|Nashville songwriters present their ‘babies’ to adoring ‘family’
|Posted: Wednesday, January 11, 2012 9:59 pm
|By GLENDA CAUDLE
Special Features Editor
Every song gets born out of somebody’s experience, I think.
And it matters who its daddy is. ’Cause he makes it an “X” song or a “Y” song — a guy song or a girl song — before he donates anything else remarkable.
It makes a difference who catches that baby — who “delivers” that tune — ’cause bad hands can doom a future fast.
Bottom line, though … sometimes it all comes down to who’s willing to love it. To kiss it and hug it and walk the midnight floor with it and dance through the noon time sun with it. ’Cause the one who embraces a song gives it length of days.
And the ones that last, I believe, are the ones nurtured with love.
There’s a song in there somewhere, boys.
You’re welcome to it.
Some daddies showed up Tuesday night at the Capitol Theatre in downtown Union City. They did double duty and delivered their offspring to a full house. And they made those babies as loveable as possible, showing them off like the proud papas they are.
Nashville songwriters Lee Brice, Rob Hatch and Lance Miller were featured at the songwriters’ event benefitting Boys & Girls Clubs of Northwest Tennessee. They brought their musical offspring out on stage and told their birth stories for the benefit of those already committed to the cause but delighting in the details, nevertheless.
Brice, who can claim two chart-toppers among his credits and who midwifes his own tunes on the road these days, talked about fielding a phone call from country music legend and strong musical influence Garth Brooks as he tried to get through security in a busy airport. Although he had to hang up on the superstar, they connected again and agreed that Garth could, ultimately, deliver “More Than a Memory.” The song peaked immediately and has been well-nurtured ever since.
Hatch said his top hit’s birth took a while — eight years, in fact — but “If Heaven Wasn’t So Far Away” has done him proud as a No. 1 song for Justin Moore.
Miller tapped in to every good ol’ boy soul when he sang, “George Jones and Jesus are two heroes of mine. One is only human but the other one divine. When I could not find a friend I found out that I had two. George Jones and Jesus pulled me through.”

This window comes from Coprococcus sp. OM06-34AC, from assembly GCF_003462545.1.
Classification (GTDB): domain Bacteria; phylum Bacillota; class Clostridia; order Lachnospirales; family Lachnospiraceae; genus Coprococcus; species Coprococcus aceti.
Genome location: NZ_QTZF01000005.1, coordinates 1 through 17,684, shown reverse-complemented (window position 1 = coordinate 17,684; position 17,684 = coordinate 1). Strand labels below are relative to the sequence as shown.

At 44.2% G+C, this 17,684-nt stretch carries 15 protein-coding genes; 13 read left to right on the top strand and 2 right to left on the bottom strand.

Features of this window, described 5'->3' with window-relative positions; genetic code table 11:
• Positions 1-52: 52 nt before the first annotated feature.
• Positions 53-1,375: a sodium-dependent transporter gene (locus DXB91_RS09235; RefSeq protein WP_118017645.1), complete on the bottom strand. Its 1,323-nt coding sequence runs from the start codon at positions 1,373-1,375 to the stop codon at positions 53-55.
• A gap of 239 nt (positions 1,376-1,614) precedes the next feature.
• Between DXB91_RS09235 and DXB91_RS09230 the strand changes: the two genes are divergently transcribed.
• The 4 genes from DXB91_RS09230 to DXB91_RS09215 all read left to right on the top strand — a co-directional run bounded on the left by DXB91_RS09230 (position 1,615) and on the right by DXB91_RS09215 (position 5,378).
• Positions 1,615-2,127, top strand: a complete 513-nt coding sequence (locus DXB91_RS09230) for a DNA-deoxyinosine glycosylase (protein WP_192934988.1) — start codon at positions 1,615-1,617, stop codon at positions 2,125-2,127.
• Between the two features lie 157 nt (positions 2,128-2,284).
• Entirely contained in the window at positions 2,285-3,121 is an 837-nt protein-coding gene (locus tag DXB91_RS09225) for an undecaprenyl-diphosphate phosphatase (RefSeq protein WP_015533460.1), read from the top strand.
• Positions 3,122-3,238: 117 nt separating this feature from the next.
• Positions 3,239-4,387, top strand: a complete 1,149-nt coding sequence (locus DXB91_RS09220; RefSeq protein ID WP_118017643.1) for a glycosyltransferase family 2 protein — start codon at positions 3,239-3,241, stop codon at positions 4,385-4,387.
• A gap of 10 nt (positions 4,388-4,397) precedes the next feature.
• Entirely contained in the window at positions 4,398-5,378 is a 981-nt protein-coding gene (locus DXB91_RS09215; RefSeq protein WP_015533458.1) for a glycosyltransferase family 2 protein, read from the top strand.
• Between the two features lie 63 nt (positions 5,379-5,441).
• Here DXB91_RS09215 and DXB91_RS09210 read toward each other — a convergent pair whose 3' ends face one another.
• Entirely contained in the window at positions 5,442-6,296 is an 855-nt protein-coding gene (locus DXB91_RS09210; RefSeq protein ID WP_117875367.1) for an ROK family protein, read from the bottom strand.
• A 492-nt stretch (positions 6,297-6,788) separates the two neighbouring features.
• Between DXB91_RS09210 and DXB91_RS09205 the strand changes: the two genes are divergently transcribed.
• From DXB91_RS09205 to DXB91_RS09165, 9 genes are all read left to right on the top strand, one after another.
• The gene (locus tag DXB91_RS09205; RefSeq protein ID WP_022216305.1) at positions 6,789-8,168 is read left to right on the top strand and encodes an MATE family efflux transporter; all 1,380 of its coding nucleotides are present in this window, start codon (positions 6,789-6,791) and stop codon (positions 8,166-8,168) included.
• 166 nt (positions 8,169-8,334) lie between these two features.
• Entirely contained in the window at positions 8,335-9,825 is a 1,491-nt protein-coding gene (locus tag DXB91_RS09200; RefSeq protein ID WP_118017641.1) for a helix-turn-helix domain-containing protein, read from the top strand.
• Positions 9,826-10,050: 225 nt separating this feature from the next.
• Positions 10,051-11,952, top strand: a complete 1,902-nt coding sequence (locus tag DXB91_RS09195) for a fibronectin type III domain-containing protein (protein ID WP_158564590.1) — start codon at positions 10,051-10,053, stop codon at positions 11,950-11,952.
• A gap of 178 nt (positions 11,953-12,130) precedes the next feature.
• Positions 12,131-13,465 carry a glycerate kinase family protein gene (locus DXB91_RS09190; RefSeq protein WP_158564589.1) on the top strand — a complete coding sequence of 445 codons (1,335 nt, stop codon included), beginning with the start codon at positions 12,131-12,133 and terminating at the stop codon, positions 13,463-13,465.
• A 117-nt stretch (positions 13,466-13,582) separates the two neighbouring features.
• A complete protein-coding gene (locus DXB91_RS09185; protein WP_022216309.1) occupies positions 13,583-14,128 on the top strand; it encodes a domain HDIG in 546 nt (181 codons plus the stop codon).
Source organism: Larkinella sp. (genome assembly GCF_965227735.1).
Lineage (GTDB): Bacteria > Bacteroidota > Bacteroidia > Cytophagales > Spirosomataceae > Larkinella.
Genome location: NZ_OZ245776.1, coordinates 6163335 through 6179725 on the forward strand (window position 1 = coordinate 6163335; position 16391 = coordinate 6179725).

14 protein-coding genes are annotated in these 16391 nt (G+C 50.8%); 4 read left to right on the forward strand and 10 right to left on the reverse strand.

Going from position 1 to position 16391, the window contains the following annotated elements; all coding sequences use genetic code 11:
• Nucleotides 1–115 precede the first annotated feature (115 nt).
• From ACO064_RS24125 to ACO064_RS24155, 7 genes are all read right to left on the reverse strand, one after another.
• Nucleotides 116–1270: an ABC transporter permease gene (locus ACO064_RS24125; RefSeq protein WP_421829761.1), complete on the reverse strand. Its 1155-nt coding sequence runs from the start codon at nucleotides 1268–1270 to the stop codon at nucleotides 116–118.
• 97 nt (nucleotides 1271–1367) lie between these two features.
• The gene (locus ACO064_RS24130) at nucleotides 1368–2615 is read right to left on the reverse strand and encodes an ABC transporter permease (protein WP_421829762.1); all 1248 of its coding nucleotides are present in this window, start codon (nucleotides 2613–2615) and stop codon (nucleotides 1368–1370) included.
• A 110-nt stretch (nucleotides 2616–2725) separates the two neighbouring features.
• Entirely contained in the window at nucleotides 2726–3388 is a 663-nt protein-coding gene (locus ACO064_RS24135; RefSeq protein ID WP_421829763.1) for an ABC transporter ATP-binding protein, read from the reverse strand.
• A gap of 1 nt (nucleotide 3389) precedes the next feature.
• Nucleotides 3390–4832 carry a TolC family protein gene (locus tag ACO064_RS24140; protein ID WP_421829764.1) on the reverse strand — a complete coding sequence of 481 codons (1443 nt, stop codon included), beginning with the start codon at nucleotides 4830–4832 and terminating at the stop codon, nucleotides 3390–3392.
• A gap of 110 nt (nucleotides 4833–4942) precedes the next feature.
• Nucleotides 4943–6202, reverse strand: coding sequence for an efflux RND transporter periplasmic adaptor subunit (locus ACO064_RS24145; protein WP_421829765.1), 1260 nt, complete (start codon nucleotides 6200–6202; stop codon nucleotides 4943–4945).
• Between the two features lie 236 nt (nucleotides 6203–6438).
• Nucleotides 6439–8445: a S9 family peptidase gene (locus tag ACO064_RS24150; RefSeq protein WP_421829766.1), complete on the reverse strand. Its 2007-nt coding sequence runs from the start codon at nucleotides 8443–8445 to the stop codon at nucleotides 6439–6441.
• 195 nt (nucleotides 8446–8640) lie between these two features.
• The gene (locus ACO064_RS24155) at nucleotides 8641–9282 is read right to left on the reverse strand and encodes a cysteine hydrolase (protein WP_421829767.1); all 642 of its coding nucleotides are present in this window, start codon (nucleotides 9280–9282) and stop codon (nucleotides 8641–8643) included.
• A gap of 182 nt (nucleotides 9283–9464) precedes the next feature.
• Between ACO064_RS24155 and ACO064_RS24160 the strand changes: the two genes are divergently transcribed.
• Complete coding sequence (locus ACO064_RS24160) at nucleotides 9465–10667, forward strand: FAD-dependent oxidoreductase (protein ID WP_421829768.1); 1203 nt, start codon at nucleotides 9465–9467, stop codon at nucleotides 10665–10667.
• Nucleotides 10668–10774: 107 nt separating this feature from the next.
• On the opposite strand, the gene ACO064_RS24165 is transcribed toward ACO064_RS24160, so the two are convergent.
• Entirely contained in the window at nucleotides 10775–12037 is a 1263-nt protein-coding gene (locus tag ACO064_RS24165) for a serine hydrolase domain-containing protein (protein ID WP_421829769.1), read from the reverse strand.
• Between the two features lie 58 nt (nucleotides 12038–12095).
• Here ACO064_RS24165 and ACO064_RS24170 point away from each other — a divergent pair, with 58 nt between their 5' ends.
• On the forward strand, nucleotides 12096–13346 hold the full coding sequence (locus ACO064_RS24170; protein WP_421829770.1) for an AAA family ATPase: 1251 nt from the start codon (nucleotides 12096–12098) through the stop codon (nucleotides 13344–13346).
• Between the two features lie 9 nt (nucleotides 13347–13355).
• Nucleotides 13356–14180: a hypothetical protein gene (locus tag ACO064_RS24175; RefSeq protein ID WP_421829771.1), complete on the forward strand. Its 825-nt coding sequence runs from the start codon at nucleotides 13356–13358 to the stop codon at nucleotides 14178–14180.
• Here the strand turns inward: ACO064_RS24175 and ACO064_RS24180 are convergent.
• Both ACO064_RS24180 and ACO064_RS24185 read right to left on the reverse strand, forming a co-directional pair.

And several mamas snatched up that baby.
The trio, who often share paternity of a song, are friends on-stage and off. They are also tight with Union Citian Portis Tanner, who invited them for the local gig. Tanner worked for Curb Records in Nashville before returning to his hometown and the family business a few years ago. He is currently a member of the board of directors of Boys & Girls Clubs of Northwest Tennessee.
Former BGC board chairman Brad Thompson and Heard Critchlow, along with Selle Shanks and Amy Jenkins, helped make the evening an event to remember.
“Songwriters get to write half truth and half made up,” Brice noted as the fun wound down, and he illustrated his point with “Upper Middle Class White Trash.” The hit had its genesis in an experience a friend had shared with him, but Brice donated some characteristics that sprang entirely from his fertile mind. The result was a baby nobody will ever be tempted to abandon on a door step.
It all ended with “Love Like Crazy.” Brice’s baby celebrating enduring love favors a long line of other country hits and seems destined to become a standard all its own.
“Be a best friend, tell the truth, and overuse I love you. Go to work, do your best, don’t outsmart your common sense. Never let your prayin’ knees get lazy. And love like crazy.”
Who could help but love a crazy song like that?
Published in The Messenger 1.11.12